Algorithmic Reverbs, Distortion, and Noise

Over on Gearslutz, AstralPStudios asked an interesting question:

When it comes to reverb, is there close relation to distortion in some ways? I guess when I’m listening to big verbs with high decay times it makes me wonder that because at times a big, wet verb can have some distortion-type characteristics.

The distortion observation is a good one, as this can often be heard with very long decays in algorithmic reverbs. In some cases, this is due to the high signal levels of the output. Increasing the decay time means turning up the internal feedback gains, and this often results in an output sound with a very high RMS level. However, even if the output level is reduced to a level that isn’t clipping within the DAW, sometimes various forms of distortion and noise can be heard. This can be explained as a consequence of the feedback nature of the algorithms, and how feedback causes the characteristics of the loop to be magnified exponentially.

Algorithmic reverbs tend to be made up of short delay lines, with LOTS of feedback applied. A good rule of thumb is that the average delay lines in a reverb are 0.1 seconds or shorter in length. In order to get a 30 second decay out of the reverb, the sound will be going around those loops (30.0/0.1) times…or 300 times. So any little quirk in the feedback path, like interpolation noise or fixed point distortion, will be increased on each pass through the feedback loop.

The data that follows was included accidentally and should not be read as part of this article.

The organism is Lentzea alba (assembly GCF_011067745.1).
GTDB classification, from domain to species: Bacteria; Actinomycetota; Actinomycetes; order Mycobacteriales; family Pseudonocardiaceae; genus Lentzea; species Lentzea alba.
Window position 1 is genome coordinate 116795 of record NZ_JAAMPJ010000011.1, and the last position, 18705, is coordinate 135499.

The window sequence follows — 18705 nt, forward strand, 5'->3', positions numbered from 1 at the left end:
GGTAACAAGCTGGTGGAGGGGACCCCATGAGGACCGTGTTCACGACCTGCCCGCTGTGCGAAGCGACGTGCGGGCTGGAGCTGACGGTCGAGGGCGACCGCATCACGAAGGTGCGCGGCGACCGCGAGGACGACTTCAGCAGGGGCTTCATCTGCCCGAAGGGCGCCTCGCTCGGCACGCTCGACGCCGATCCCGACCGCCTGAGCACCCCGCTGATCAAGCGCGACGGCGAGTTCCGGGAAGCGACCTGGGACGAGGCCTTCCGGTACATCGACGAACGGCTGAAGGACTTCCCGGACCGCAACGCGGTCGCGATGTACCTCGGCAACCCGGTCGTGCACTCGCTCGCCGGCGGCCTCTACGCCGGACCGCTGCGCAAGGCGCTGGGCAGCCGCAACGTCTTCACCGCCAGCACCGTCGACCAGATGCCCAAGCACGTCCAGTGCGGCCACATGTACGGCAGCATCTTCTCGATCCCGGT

The earliest “long” electronic reverb sounds were based around tape delays, possibly running into a spring or plate reverb. Listen to “Creation du Monde” by Vangelis for an amazing “reverb” sound that comes from 3 RE-201 Space Echos:

The wow and flutter of the tape units, and the distortion added by tape saturation, results in a sound that is far more ethereal than 3 clean digital delay loops run in series or parallel.

The Lexicon 224 is an early digital reverb that was well known for its spacey, extra long decays (up to 70 seconds). Again, Vangelis was an early pioneer of the extra long decays using this unit, most famously in the Blade Runner soundtrack:

The Lexicon 224 used a fixed point processor, with a 16-bit word size, and a 20-bit saturating accumulator. Translated into English, this means that the 224 had about 24 dB of headroom internally (4X the max input volume) before things started clipping. HARD, digital clipping. The allpass delays used by the 224 also had fairly high internal gains, especially with long reverb times. This results in clipping at various points in the digital reverb network. Strangely enough, adding clipping into the nodes of a Lexicon-style reverb network doesn’t end up producing the classic tape echo runaway feedback at most settings. Instead, it tends to produce a somewhat higher noise floor with broadband audio signals (i.e. music as opposed to test signals).

The modulation in the Lexicon 224 also produced distortion, but of a different sort. The 224 had a quirky multiplier, which resulted in the linear interpolation being quantized to fairly big subsample chunks (I think it was 32 or 64 chunks per sample). This resulted in a “halo” of noise around reverbed signals, where the noise was less signal dependent than the clipping noise described above. The linear interpolation also results in attenuated high frequencies above 1/2 the sampling rate. Since the sampling rate in the 224 was pretty low in the first place, the attenuated high frequencies were quite audible with long decays. The noise and high frequency attenuation will increase every time it passes through the reverb network, and a 70 second decay time results in a few hundred passes through the allpass delays.